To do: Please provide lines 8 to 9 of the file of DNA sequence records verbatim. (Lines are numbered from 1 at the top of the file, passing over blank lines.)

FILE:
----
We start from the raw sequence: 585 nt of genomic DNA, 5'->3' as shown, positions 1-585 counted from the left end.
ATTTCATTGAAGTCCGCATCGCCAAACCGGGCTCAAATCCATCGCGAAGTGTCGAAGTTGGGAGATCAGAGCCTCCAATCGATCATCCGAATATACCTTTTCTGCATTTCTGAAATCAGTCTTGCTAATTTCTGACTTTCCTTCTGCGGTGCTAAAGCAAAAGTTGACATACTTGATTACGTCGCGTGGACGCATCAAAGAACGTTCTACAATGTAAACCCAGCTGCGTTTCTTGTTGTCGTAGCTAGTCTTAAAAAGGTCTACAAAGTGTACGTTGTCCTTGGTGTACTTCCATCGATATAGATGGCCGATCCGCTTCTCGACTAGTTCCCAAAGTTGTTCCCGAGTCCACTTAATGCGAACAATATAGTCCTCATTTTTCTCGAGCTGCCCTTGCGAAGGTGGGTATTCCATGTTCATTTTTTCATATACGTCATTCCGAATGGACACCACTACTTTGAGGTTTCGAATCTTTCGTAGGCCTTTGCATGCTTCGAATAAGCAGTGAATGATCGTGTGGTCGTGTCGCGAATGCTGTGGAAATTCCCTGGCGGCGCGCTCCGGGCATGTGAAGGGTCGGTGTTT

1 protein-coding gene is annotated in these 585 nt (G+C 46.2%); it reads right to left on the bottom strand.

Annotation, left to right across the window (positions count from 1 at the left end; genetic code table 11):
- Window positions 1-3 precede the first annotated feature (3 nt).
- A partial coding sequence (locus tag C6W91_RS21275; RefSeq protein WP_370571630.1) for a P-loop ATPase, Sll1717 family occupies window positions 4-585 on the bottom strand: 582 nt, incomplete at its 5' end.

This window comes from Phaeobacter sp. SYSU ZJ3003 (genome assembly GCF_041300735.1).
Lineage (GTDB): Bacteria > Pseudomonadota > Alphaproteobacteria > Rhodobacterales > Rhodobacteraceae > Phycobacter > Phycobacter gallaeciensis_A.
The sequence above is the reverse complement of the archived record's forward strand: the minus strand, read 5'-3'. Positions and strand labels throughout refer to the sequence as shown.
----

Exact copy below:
Lineage (GTDB): Bacteria > Pseudomonadota > Alphaproteobacteria > Rhodobacterales > Rhodobacteraceae > Phycobacter > Phycobacter gallaeciensis_A.
The sequence above is the reverse complement of the archived record's forward strand: the minus strand, read 5'-3'. Positions and strand labels throughout refer to the sequence as shown.